“Water is the mother of tea,” or so claims one Chinese proverb on the importance of the liquid we use for brewing our most treasured drink. But does the water you use really affect the taste of tea?

Chinese tea master Lu Yu, who wrote the first known guide to tea-drinking, The Classic of Tea, set out a hierarchy of the best water to use for tea in a chapter of his book. He claimed water from a mountain stream was the best, followed by river water, then water from a well. Even then he had a few things to say about the best kind of mountain streams: water from “slow-flowing streams, stone-lined pools or milk-pure pools” were preferred.

These days we have more choice as to where to source our water, but additionally some of the old sources are no longer recommended depending on where you live. While I know more than a few people who collect Australian mountain spring water for brewing tea, I wouldn’t dare use my local river water.

Natural sources

Many tea masters suggest that you should try to use water from where the tea is grown, as the tea has been fed from this water source. This suggests there is a symbiosis between drop and leaf, but in many cases this is impractical for tea drinkers who import their tealeaves from elsewhere, particularly remote areas of the world. This may, however, account for the fact that tea tastes better brewed near where it has been grown, not just for its freshness but also because of the complementary ecosystem.

If you do wish to obtain your tea water from a natural source, cleanliness of the fluid is obviously a major factor, but so is oxygen content and mineral content.

Moving, as opposed to stagnant, water is best for both cleanliness and oxygen. Lu Yu may have shunned water from waterfalls as too fast-moving—he said drinking tea brewed from this source would cause ‘neck issues’—but the faster the water, the more oxygen and the more oxygen, the more flavor is drawn from the tealeaves when brewed.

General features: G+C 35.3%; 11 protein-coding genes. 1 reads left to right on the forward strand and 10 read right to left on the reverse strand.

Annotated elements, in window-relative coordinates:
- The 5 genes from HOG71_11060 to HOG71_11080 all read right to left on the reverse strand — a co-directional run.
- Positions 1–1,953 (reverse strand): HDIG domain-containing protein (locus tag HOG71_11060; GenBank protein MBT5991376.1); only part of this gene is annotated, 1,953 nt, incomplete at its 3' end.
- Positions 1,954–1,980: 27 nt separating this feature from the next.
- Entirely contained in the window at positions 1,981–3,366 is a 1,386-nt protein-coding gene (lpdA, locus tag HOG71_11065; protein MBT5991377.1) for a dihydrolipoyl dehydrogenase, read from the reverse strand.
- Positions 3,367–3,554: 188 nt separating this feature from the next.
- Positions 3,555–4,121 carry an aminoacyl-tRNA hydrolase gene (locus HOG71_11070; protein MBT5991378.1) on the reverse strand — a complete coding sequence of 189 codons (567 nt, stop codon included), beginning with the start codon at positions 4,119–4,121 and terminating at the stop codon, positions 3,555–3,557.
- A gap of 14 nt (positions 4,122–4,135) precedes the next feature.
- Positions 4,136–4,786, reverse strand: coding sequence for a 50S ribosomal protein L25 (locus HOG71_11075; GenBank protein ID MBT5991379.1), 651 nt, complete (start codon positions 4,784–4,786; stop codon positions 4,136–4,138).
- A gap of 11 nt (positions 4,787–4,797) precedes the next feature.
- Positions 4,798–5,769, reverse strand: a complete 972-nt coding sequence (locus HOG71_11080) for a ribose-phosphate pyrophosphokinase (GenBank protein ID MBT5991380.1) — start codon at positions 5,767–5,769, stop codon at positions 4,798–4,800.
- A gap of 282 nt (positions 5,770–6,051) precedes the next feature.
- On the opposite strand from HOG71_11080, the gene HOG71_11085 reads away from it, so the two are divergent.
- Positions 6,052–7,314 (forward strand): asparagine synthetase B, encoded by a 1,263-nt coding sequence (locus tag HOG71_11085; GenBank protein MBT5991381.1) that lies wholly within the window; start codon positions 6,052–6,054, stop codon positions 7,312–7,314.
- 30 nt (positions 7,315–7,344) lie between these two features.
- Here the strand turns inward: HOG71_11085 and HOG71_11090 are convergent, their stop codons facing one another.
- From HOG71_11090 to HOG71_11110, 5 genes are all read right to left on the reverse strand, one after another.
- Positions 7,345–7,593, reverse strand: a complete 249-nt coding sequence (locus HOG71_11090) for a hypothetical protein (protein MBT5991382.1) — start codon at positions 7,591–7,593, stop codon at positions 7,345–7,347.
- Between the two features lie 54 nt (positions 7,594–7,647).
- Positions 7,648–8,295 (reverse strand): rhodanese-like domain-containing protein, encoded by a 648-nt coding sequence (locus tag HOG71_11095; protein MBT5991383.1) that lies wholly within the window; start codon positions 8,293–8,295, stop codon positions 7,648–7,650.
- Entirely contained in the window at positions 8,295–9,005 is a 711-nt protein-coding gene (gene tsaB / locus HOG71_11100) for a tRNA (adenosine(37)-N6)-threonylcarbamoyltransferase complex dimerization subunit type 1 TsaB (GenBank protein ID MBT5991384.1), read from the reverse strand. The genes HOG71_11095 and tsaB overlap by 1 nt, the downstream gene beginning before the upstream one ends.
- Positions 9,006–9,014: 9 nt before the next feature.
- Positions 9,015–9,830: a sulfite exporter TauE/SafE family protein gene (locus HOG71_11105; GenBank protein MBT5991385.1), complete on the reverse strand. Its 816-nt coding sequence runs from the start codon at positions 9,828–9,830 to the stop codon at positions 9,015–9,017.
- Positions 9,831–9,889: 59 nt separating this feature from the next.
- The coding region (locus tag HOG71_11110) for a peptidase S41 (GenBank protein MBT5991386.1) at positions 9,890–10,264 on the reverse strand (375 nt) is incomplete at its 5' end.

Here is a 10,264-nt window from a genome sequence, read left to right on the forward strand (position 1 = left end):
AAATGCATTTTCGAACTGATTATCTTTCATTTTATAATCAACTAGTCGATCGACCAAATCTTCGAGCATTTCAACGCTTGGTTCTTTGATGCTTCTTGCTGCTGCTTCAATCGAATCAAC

Mineral content is another point of contention for tea drinkers. Minerals commonly found in water, such as calcium, magnesium, sulphates and salts, work differently with different teas. It seems a small amount of these minerals bring out the complexity, flavor and mouthfeel of black teas and oolongs, whereas white and green teas work best with fewer minerals as the taste of the water overwhelms the taste of the tea.

Household water

If you live in a country where the tap water is good to drink, water from this source is usually okay to brew tea for most tea drinkers (though unthinkable for tea connoisseurs). Always use freshly drawn cold water to maximize the oxygen in the fluid.

If you have hard water, which contains a lot of calcium, magnesium and other metals, you may find the tea tastes a bit metallic and may wish to filter your water or use softeners, though for tea it is better to have as few additives to the water as possible.

Fluoride and chlorine are also two enemies of fine tea and most filters, whether attached to a tap or in a jug, will do a decent job of removing these. This is the most practical option for many serious tea drinkers.

Bottled water

There are so many brands of bottled water on the market that I don’t have time to go through each to make a recommendation but some of the things you should consider are:

  • Mineral water versus spring water: As with the discussion about mineral content in ‘Natural sources’ above, tea tastes different depending on whether it has been bottled at the source, as with the definition of ‘spring’ water, or whether it has been purified, then had minerals added. Check the ingredients panel if unsure.
  • How is the water stored? Plastic bottles are the most common but they also affect the taste of the water and therefore the tea. Foil-lined containers are a better alternative.
  • Bottled distilled water is also an option if you can’t get potable water in your area and other bottled water tastes bad. Being the most neutral of all waters, people have complained that it does make tea taste a little flat, however.

For the most part, tea drinkers can get away with brewing water they get at home. If you are curious about how different waters taste, it costs very little to do an experiment comparing naturally sourced water with household tap water (filtered or unfiltered) and bottle water. Try it with your favorite tea and let us know which you prefer!

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